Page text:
According to an analysis by CNN contributor Ronald Brownstein, Republican-held governors' seats in three of the four sunbelt states that are being ravaged by the resurgent COVID-19 pandemic are at risk of being flipped in the 2022 midterm elections.
All four states, Florida, Arizona, Texas and Georgia, are currently led by GOP governors who have been blocking efforts to slow the spread of the Delta variant which, in turn, has put them at odds with a majority of their constituents and could come back to haunt several of them as they run for re-election.
In the case of Arizona, Republicans in the state that flipped for Joe Biden over Donald Trump in the 2020 presidential election, will have to contend with a strong Democratic contender running for a seat held by Gov. Doug Ducey who can't run again due to term limits.
According to Brownstein, "In Arizona, Secretary of State Katie Hobbs has already announced her candidacy and is considered a strong front-runner for the seat that will open when term-limited GOP Gov. Doug Ducey steps down."
Florida's Ron DeSantis -- who reportedly has his eye on the White House in 2024 -- is looking increasingly vulnerable with his state leading the country in COVID-19 infections as he battles local leaders over mask mandates.
Writing, "Democrats have two plausible contenders against Republican Gov. Ron DeSantis: Agriculture Secretary Nikki Fried and US Rep. Charlie Crist, a former GOP governor who changed parties," Brownstein added, "DeSantis' mask mandate ban is facing open defiance from school districts in most of the state's largest counties, including Miami-Dade, Broward, Palm Beach and Hillsborough (Tampa); Orange County, which includes Orlando, is considering a mask mandate at a meeting this week as well. DeSantis lost all of those counties in 2018, though the partisan trend isn't as consistent as in Texas: in 2020, Trump slightly improved on DeSantis' 2018 performance in most of those large counties, and significantly in Miami-Dade, where he benefited from major gains among Cuban Americans and voters with roots in Central and South America."
In the case of Georgia's Brian Kemp, he will be faced with the triple threat of high COVID-19 cases, the lingering hostility of former president Donald Trump over his refusal to intercede on his behalf over the 2020 election results and the looming candidacy of Stacey Abrams who Brownstein suggests is all but certain to jump into the race.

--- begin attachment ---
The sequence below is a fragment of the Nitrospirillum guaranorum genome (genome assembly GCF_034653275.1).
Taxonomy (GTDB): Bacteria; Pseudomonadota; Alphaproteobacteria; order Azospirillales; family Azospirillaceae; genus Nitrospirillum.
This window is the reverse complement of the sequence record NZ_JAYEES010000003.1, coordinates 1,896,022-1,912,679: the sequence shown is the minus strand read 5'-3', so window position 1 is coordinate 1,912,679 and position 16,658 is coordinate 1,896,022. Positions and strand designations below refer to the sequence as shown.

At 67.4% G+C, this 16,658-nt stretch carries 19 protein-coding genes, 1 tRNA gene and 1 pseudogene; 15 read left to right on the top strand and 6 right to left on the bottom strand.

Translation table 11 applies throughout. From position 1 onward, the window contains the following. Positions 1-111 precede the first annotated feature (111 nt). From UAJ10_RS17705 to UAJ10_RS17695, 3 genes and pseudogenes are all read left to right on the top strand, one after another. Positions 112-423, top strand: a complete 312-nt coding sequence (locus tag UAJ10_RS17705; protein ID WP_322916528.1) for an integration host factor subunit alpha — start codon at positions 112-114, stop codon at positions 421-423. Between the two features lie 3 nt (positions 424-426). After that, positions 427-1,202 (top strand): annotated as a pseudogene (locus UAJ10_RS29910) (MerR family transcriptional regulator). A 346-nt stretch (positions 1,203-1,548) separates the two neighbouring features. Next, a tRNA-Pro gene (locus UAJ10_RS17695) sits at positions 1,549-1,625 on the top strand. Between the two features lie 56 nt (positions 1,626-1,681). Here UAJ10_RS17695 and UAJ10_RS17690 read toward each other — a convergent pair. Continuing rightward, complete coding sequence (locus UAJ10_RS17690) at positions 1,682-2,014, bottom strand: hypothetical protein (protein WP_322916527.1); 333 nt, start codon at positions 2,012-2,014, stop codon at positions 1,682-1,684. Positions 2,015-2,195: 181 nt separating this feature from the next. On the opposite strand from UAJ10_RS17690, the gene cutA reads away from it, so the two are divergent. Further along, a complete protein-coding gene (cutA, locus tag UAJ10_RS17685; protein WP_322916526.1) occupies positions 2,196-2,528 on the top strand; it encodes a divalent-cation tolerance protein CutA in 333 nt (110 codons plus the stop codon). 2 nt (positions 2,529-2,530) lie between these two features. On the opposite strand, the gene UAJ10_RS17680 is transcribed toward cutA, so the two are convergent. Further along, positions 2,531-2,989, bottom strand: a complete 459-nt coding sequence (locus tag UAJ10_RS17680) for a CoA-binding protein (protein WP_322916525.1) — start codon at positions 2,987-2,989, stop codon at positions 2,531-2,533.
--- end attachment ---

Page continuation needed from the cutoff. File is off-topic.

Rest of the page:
Add to that, the changing demographics in all of the states.
"The 2022 governors' races in those four critical states will test whether these shifting patterns of geographic support have reconfigured the electoral balance enough for Democrats to dislodge that statewide GOP dominance. Though President Joe Biden last November narrowly won Arizona and Georgia and made gains in Texas -- in each case because of growing strength in the large metropolitan areas now feuding with the GOP governors over mask requirements, " Brownstein wrote.
Writing, "Many political analysts agree that the Sun Belt Republican governors and legislators are governing in a manner that risks further erosion in those suburban areas," the political analyst added, "... strategists across these states recognize that the central test for Democrats is whether they can post continued gains in the largest metropolitan areas, by energizing turnout among non-White and younger voters, but also by making further inroads among the racially diverse, well-educated suburban voters who trended toward them in the Trump years."
Brownstein added the caveat that Republican efforts to restrict voting could be crucial to GOP success in the states with the analyst writing, "Many events inside the four corners of these states will shape next year's key Sun Belt governors' races. But a failure by national Democrats to counter the moves by state-level Republicans to rewrite the voting rules could give the GOP a critical thumb on the scale in these closely contested struggles for control of some of the nation's fastest-growing states."
You can read the entire analysis here.